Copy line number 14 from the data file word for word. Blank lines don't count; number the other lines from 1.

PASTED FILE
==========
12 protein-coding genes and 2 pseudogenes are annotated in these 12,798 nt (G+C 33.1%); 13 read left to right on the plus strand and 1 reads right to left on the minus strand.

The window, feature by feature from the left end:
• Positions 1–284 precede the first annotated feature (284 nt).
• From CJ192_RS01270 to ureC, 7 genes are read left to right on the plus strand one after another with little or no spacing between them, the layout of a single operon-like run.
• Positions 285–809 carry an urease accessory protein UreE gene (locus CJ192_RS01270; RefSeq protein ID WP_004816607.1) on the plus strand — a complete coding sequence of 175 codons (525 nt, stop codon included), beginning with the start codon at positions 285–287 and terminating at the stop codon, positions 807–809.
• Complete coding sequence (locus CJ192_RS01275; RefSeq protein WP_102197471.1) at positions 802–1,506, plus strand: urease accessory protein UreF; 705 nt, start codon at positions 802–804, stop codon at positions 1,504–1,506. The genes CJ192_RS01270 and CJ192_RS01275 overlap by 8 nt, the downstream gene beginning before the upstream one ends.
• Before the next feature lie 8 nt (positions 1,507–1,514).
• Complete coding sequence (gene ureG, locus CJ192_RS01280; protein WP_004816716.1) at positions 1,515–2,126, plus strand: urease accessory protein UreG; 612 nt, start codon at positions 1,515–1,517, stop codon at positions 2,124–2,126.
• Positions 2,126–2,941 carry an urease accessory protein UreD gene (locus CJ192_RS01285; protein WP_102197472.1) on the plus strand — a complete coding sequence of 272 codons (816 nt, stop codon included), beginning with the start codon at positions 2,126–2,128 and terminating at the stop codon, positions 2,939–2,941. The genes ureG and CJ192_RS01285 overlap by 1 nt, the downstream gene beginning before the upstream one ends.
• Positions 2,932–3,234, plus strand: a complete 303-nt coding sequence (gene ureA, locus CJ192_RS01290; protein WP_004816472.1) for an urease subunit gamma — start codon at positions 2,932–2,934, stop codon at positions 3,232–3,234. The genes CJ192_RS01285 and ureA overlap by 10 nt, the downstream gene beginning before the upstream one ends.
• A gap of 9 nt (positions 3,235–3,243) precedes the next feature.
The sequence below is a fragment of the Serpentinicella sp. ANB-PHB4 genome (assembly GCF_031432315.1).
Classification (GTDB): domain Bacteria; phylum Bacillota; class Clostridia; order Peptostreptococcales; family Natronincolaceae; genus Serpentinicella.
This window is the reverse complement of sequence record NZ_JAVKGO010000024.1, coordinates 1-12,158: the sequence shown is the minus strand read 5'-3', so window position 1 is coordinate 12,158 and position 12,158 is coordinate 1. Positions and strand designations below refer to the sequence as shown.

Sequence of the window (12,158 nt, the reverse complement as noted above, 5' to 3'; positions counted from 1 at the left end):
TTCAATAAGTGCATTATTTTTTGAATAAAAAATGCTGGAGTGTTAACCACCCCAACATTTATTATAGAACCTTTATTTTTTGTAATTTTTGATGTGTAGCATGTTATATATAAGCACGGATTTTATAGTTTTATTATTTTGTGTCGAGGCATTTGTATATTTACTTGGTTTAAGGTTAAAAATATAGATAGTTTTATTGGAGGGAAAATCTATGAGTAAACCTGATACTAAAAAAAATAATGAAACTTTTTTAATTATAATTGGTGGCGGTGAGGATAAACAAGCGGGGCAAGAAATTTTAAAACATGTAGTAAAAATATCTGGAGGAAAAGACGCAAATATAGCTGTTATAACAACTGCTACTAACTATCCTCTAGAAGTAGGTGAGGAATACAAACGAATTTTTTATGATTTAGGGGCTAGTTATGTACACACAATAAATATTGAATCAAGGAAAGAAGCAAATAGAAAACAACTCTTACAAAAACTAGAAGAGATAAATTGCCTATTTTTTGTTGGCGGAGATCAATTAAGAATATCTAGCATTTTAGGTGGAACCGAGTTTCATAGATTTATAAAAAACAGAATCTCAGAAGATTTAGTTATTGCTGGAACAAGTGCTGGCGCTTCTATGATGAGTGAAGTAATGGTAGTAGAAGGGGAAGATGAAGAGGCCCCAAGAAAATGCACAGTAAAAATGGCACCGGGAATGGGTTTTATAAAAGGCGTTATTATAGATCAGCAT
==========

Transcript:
This window is the reverse complement of sequence record NZ_JAVKGO010000024.1, coordinates 1-12,158: the sequence shown is the minus strand read 5'-3', so window position 1 is coordinate 12,158 and position 12,158 is coordinate 1. Positions and strand designations below refer to the sequence as shown.